Nov 14, 2019

Net-zero carbon pledges are still rare among energy companies

Despite some splashy pledges, the energy industry overall is just at the early stages of adopting "net-zero" carbon emissions plans, a new report shows.

Why it matters: Achieving global net-zero emissions by mid-century is a widely cited target in a steep uphill battle to meet the Paris agreement goal of limiting warming to 1.5 °C.

What they found: Analysts with the London School of Economics and Political Science and the University of Oxford examined disclosures from 132 big and publicly traded coal, electricity and oil-and-gas companies.

  • Just 13 of them have made a net-zero pledge of some sort, with 2050 the most common target but some with earlier goals.

Where it stands: "Some commitments cover all, or at least the majority, of a company’s lifecycle carbon emissions, others cover a small share," finds the report that's also from a group called the Transition Pathway Initiative.

  • "Fossil fuel extraction companies that have set net zero commitments have mostly limited the scope of these to their own operational emissions, rather than downstream emissions from burning fossil fuels," it adds.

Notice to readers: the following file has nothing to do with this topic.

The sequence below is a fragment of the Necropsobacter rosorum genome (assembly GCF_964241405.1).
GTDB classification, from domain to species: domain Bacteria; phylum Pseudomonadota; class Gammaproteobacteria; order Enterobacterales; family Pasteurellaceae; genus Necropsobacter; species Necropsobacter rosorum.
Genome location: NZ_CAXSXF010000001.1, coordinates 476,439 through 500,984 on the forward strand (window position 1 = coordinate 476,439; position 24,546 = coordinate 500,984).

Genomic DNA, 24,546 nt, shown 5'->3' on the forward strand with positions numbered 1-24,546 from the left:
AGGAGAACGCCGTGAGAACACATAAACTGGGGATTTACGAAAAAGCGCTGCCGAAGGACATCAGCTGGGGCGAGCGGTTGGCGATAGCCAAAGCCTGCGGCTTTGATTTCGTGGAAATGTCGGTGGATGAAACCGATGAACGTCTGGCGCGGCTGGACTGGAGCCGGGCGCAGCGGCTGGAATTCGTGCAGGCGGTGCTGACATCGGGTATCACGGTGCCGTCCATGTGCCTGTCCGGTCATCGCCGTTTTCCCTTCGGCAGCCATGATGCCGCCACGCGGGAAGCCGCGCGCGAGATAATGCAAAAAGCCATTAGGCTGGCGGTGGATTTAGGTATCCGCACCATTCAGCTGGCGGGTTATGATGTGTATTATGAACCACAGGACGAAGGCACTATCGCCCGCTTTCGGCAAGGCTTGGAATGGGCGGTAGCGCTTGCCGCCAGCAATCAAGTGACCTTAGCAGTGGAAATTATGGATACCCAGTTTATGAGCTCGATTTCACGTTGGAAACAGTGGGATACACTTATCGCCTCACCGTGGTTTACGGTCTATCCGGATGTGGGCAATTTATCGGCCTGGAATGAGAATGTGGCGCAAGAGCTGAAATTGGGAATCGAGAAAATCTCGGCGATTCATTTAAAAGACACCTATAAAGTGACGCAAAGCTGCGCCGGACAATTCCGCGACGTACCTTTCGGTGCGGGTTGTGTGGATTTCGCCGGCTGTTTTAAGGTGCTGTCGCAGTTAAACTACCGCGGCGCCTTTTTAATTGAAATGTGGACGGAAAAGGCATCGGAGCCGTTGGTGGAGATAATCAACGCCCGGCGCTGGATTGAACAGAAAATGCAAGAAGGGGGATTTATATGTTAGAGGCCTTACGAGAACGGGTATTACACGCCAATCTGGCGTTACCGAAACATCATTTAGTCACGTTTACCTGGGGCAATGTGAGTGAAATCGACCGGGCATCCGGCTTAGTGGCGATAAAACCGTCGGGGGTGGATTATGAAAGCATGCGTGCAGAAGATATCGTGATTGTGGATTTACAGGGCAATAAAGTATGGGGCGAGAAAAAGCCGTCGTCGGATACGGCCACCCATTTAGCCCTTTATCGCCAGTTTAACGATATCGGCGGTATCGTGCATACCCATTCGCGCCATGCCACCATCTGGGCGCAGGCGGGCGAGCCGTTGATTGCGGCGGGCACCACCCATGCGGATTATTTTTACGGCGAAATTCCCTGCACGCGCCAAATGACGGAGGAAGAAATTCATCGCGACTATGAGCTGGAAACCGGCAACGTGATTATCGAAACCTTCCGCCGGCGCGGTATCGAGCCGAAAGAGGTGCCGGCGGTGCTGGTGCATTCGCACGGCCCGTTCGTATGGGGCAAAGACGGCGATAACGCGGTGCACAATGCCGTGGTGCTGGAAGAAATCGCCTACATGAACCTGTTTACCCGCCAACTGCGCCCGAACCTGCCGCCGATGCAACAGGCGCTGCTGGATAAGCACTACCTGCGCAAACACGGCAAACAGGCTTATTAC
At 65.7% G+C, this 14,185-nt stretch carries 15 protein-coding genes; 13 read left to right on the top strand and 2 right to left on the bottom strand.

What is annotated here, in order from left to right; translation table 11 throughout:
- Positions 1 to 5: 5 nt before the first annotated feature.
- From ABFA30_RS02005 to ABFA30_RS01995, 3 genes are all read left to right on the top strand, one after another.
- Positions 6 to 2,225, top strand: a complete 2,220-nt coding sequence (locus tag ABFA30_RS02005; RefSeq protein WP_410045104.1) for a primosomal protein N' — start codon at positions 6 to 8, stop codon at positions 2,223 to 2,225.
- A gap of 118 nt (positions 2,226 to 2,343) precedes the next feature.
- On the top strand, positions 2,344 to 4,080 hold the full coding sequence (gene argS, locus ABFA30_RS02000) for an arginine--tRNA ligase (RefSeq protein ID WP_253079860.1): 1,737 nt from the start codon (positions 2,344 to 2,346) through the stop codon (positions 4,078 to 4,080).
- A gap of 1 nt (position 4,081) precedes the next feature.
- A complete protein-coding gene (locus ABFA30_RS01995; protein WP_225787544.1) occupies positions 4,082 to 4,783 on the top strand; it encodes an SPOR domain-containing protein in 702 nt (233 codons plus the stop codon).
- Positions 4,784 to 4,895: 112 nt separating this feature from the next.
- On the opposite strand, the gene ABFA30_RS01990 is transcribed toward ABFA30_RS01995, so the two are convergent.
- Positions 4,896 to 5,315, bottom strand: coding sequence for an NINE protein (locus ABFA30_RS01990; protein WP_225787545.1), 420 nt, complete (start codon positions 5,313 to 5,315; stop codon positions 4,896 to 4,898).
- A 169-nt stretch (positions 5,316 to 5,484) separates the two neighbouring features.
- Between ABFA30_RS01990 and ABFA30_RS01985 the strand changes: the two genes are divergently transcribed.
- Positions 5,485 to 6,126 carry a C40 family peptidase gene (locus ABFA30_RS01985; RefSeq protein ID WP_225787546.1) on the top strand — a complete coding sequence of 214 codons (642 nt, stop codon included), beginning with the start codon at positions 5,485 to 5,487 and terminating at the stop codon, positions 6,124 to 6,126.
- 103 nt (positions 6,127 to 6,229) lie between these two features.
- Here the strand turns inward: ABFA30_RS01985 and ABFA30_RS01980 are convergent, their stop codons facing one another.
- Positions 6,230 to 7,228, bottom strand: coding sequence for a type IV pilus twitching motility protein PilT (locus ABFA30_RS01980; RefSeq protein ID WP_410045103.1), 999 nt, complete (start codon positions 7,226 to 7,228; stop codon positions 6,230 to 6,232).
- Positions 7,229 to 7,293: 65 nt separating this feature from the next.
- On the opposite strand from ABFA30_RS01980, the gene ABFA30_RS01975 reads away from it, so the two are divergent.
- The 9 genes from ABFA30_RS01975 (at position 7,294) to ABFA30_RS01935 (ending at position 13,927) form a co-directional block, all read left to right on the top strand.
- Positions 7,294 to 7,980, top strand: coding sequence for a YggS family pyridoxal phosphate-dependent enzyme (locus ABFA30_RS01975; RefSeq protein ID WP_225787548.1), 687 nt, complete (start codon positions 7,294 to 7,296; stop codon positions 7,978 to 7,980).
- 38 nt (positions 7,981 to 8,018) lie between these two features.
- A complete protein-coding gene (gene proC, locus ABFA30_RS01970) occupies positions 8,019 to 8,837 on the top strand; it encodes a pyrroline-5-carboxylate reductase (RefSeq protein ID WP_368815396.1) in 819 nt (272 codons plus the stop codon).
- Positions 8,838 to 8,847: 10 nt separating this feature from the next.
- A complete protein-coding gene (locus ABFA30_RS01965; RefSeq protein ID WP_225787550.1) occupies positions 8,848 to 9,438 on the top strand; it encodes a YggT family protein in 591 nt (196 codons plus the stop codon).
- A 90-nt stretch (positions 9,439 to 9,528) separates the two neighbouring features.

• The 13 companies include Xcel Energy, Eni, Orsted, BHP Billiton, EDF, Exxaro Resources and others.

But, but, but: The analysis captures commitments made through mid-August, and there have been some since that period, such as from companies like Duke Energy and DTE Energy.

Go deeper:

Go deeper

The state of U.S. energy-related carbon emissions

Data: U.S. Energy Information Administration; Chart: Axios Visuals

U.S. carbon emissions from energy rose by 2.7% last year, ending several years of declines, federal Energy Information Administration data confirms.

Why it matters: While emissions have been in a generally downward trend for well over a decade, the report late last week shows how the U.S. is off track to meet its pledges under the Paris climate deal.

Go deeperArrowNov 19, 2019

A half-empty glass on emissions

Data: Global Carbon Project; Chart: Axios Visuals

A major new report on global carbon dioxide emissions growth is largely bad news, but if you squint you can find some (rather small) bright spots.

Driving the news: The rate of increase decelerated this year as coal consumption dipped and economic growth slowed, but emissions still hit a record high, per new data from a research consortium called the Global Carbon Project.

Go deeperArrowDec 4, 2019

Why clean energy isn’t enough to tackle climate change

Illustration: Aïda Amer/Axios

Forget renewable energy for a moment. To really fight climate change, the world needs to focus far more on cutting its use of oil, natural gas and coal.

The big picture: Like adding salad to your pasta doesn’t help you lose weight, adding cleaner energy to a world run on fossil fuels won’t cut greenhouse gas emissions. Yet that’s what we’re doing now.

Go deeperArrowDec 2, 2019